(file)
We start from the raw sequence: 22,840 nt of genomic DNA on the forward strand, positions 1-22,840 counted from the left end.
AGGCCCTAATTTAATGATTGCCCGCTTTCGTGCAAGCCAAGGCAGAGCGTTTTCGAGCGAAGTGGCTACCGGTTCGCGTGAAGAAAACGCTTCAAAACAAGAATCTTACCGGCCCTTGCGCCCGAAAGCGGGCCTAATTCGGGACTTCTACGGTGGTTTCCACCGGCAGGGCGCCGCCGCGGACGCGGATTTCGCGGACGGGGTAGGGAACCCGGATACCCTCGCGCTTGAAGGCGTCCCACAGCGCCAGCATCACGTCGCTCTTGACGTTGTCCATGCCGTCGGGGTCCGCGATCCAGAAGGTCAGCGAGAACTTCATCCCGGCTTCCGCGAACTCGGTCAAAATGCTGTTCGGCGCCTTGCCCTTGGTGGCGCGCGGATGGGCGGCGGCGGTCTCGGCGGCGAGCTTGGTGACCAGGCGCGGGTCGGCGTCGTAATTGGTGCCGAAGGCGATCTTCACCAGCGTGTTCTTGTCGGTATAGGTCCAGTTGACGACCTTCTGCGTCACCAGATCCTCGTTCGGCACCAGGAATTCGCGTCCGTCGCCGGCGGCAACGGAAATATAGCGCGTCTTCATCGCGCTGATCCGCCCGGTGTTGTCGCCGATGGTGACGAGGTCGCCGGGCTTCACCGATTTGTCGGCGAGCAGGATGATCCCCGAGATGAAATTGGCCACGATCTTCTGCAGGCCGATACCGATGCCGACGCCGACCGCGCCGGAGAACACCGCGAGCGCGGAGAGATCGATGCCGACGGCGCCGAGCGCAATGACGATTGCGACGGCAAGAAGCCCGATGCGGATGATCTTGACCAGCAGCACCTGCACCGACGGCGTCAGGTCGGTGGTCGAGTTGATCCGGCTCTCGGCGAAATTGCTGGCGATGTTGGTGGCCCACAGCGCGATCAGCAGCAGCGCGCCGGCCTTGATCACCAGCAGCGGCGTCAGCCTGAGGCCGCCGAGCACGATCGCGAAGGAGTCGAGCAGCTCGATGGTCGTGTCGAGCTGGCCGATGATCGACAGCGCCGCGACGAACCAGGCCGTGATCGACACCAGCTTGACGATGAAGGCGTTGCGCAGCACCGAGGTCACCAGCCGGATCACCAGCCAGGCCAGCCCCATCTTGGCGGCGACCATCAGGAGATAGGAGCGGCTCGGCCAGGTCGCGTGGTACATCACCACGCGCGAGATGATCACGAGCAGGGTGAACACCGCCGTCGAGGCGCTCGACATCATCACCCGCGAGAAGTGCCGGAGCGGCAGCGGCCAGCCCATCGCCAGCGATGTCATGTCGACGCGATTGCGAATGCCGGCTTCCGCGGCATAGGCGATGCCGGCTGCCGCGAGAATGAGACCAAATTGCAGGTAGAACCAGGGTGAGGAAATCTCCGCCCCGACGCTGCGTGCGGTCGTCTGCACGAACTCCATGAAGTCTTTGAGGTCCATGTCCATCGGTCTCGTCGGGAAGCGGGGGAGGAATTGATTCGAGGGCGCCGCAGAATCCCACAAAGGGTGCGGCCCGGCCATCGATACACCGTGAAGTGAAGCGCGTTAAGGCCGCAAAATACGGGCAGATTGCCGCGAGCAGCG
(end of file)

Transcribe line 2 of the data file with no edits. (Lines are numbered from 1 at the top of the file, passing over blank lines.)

AGGCCCTAATTTAATGATTGCCCGCTTTCGTGCAAGCCAAGGCAGAGCGTTTTCGAGCGAAGTGGCTACCGGTTCGCGTGAAGAAAACGCTTCAAAACAAGAATCTTACCGGCCCTTGCGCCCGAAAGCGGGCCTAATTCGGGACTTCTACGGTGGTTTCCACCGGCAGGGCGCCGCCGCGGACGCGGATTTCGCGGACGGGGTAGGGAACCCGGATACCCTCGCGCTTGAAGGCGTCCCACAGCGCCAGCATCACGTCGCTCTTGACGTTGTCCATGCCGTCGGGGTCCGCGATCCAGAAGGTCAGCGAGAACTTCATCCCGGCTTCCGCGAACTCGGTCAAAATGCTGTTCGGCGCCTTGCCCTTGGTGGCGCGCGGATGGGCGGCGGCGGTCTCGGCGGCGAGCTTGGTGACCAGGCGCGGGTCGGCGTCGTAATTGGTGCCGAAGGCGATCTTCACCAGCGTGTTCTTGTCGGTATAGGTCCAGTTGACGACCTTCTGCGTCACCAGATCCTCGTTCGGCACCAGGAATTCGCGTCCGTCGCCGGCGGCAACGGAAATATAGCGCGTCTTCATCGCGCTGATCCGCCCGGTGTTGTCGCCGATGGTGACGAGGTCGCCGGGCTTCACCGATTTGTCGGCGAGCAGGATGATCCCCGAGATGAAATTGGCCACGATCTTCTGCAGGCCGATACCGATGCCGACGCCGACCGCGCCGGAGAACACCGCGAGCGCGGAGAGATCGATGCCGACGGCGCCGAGCGCAATGACGATTGCGACGGCAAGAAGCCCGATGCGGATGATCTTGACCAGCAGCACCTGCACCGACGGCGTCAGGTCGGTGGTCGAGTTGATCCGGCTCTCGGCGAAATTGCTGGCGATGTTGGTGGCCCACAGCGCGATCAGCAGCAGCGCGCCGGCCTTGATCACCAGCAGCGGCGTCAGCCTGAGGCCGCCGAGCACGATCGCGAAGGAGTCGAGCAGCTCGATGGTCGTGTCGAGCTGGCCGATGATCGACAGCGCCGCGACGAACCAGGCCGTGATCGACACCAGCTTGACGATGAAGGCGTTGCGCAGCACCGAGGTCACCAGCCGGATCACCAGCCAGGCCAGCCCCATCTTGGCGGCGACCATCAGGAGATAGGAGCGGCTCGGCCAGGTCGCGTGGTACATCACCACGCGCGAGATGATCACGAGCAGGGTGAACACCGCCGTCGAGGCGCTCGACATCATCACCCGCGAGAAGTGCCGGAGCGGCAGCGGCCAGCCCATCGCCAGCGATGTCATGTCGACGCGATTGCGAATGCCGGCTTCCGCGGCATAGGCGATGCCGGCTGCCGCGAGAATGAGACCAAATTGCAGGTAGAACCAGGGTGAGGAAATCTCCGCCCCGACGCTGCGTGCGGTCGTCTGCACGAACTCCATGAAGTCTTTGAGGTCCATGTCCATCGGTCTCGTCGGGAAGCGGGGGAGGAATTGATTCGAGGGCGCCGCAGAATCCCACAAAGGGTGCGGCCCGGCCATCGATACACCGTGAAGTGAAGCGCGTTAAGGCCGCAAAATACGGGCAGATTGCCGCGAGCAGCG